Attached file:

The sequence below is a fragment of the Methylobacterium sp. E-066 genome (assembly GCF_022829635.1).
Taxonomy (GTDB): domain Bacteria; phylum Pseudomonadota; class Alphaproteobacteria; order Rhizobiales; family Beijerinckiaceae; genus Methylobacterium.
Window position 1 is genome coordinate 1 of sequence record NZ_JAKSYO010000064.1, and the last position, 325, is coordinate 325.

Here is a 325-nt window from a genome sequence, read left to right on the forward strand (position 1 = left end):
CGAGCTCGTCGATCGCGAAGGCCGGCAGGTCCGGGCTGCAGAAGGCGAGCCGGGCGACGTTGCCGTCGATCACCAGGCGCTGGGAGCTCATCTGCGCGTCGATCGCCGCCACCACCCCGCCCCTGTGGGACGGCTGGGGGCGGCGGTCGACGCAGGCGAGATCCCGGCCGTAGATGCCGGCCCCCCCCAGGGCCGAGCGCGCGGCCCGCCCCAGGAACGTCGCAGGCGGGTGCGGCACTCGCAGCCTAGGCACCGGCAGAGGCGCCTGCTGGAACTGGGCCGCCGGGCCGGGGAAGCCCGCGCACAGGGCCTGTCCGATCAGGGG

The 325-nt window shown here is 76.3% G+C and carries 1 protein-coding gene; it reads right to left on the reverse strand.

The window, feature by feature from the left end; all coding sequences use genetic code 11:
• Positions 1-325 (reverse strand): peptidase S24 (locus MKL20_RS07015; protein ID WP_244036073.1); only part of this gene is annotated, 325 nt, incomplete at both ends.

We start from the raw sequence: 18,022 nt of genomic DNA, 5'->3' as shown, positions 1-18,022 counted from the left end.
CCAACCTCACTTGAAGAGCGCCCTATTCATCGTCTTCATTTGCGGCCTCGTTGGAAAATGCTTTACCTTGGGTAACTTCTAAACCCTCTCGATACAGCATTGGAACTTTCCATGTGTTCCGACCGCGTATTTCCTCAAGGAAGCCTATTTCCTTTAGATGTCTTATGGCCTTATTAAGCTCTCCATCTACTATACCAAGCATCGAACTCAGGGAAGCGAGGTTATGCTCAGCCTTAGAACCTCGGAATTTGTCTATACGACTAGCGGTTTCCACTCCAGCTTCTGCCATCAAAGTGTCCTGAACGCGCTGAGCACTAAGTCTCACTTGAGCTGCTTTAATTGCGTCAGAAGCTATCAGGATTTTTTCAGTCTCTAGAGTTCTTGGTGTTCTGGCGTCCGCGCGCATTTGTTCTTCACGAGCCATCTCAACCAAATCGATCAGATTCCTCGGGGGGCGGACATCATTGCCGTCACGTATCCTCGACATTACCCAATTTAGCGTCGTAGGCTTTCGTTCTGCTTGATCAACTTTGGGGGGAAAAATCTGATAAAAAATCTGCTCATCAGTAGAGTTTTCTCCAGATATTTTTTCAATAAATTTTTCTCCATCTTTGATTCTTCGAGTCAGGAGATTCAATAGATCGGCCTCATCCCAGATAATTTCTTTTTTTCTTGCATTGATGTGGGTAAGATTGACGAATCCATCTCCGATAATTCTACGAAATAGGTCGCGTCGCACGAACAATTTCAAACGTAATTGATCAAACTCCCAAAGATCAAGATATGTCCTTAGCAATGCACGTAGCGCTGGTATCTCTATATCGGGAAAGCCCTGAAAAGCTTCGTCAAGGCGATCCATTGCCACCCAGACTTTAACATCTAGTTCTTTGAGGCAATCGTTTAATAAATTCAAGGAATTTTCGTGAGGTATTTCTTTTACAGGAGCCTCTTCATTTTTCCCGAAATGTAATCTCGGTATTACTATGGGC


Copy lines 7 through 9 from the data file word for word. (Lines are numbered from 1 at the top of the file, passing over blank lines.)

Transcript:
The window, feature by feature from the left end; all coding sequences use genetic code 11:
• Positions 1-325 (reverse strand): peptidase S24 (locus MKL20_RS07015; protein ID WP_244036073.1); only part of this gene is annotated, 325 nt, incomplete at both ends.

We start from the raw sequence: 18,022 nt of genomic DNA, 5'->3' as shown, positions 1-18,022 counted from the left end.